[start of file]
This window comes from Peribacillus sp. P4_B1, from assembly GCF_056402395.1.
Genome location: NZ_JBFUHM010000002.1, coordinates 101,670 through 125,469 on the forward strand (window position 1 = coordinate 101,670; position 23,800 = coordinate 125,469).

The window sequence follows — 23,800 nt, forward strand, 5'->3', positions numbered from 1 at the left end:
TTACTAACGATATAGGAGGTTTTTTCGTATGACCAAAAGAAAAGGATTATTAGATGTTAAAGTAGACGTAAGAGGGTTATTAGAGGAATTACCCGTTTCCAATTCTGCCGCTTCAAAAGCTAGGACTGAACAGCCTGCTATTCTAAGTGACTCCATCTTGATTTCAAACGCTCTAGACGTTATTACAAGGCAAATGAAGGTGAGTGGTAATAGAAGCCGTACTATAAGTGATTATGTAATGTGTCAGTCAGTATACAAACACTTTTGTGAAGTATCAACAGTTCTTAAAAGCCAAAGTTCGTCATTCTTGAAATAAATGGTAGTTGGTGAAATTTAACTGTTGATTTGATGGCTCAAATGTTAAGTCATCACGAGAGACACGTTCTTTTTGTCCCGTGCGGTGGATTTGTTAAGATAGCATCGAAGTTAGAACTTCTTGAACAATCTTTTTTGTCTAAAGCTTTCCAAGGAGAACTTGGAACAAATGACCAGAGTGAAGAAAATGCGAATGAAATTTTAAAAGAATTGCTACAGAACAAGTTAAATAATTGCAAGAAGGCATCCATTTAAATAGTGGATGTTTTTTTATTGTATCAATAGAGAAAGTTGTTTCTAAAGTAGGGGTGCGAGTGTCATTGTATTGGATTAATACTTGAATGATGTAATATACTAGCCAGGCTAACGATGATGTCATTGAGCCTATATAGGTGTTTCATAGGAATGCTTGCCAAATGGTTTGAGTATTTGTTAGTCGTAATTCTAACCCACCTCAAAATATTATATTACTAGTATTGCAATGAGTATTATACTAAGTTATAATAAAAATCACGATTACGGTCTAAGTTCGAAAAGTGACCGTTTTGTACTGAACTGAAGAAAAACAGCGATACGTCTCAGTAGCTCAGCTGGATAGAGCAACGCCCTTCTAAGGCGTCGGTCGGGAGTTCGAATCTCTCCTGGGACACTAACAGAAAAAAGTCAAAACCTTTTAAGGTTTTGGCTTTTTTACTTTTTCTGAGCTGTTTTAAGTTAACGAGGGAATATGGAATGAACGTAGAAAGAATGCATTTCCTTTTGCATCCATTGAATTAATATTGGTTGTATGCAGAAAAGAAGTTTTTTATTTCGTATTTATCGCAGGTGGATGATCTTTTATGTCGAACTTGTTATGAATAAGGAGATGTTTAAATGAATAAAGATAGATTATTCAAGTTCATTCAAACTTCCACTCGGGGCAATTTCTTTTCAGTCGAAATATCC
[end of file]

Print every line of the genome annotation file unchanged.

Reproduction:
This window comes from Peribacillus sp. P4_B1, from assembly GCF_056402395.1.
Genome location: NZ_JBFUHM010000002.1, coordinates 101,670 through 125,469 on the forward strand (window position 1 = coordinate 101,670; position 23,800 = coordinate 125,469).

The window sequence follows — 23,800 nt, forward strand, 5'->3', positions numbered from 1 at the left end:
TTACTAACGATATAGGAGGTTTTTTCGTATGACCAAAAGAAAAGGATTATTAGATGTTAAAGTAGACGTAAGAGGGTTATTAGAGGAATTACCCGTTTCCAATTCTGCCGCTTCAAAAGCTAGGACTGAACAGCCTGCTATTCTAAGTGACTCCATCTTGATTTCAAACGCTCTAGACGTTATTACAAGGCAAATGAAGGTGAGTGGTAATAGAAGCCGTACTATAAGTGATTATGTAATGTGTCAGTCAGTATACAAACACTTTTGTGAAGTATCAACAGTTCTTAAAAGCCAAAGTTCGTCATTCTTGAAATAAATGGTAGTTGGTGAAATTTAACTGTTGATTTGATGGCTCAAATGTTAAGTCATCACGAGAGACACGTTCTTTTTGTCCCGTGCGGTGGATTTGTTAAGATAGCATCGAAGTTAGAACTTCTTGAACAATCTTTTTTGTCTAAAGCTTTCCAAGGAGAACTTGGAACAAATGACCAGAGTGAAGAAAATGCGAATGAAATTTTAAAAGAATTGCTACAGAACAAGTTAAATAATTGCAAGAAGGCATCCATTTAAATAGTGGATGTTTTTTTATTGTATCAATAGAGAAAGTTGTTTCTAAAGTAGGGGTGCGAGTGTCATTGTATTGGATTAATACTTGAATGATGTAATATACTAGCCAGGCTAACGATGATGTCATTGAGCCTATATAGGTGTTTCATAGGAATGCTTGCCAAATGGTTTGAGTATTTGTTAGTCGTAATTCTAACCCACCTCAAAATATTATATTACTAGTATTGCAATGAGTATTATACTAAGTTATAATAAAAATCACGATTACGGTCTAAGTTCGAAAAGTGACCGTTTTGTACTGAACTGAAGAAAAACAGCGATACGTCTCAGTAGCTCAGCTGGATAGAGCAACGCCCTTCTAAGGCGTCGGTCGGGAGTTCGAATCTCTCCTGGGACACTAACAGAAAAAAGTCAAAACCTTTTAAGGTTTTGGCTTTTTTACTTTTTCTGAGCTGTTTTAAGTTAACGAGGGAATATGGAATGAACGTAGAAAGAATGCATTTCCTTTTGCATCCATTGAATTAATATTGGTTGTATGCAGAAAAGAAGTTTTTTATTTCGTATTTATCGCAGGTGGATGATCTTTTATGTCGAACTTGTTATGAATAAGGAGATGTTTAAATGAATAAAGATAGATTATTCAAGTTCATTCAAACTTCCACTCGGGGCAATTTCTTTTCAGTCGAAATATCC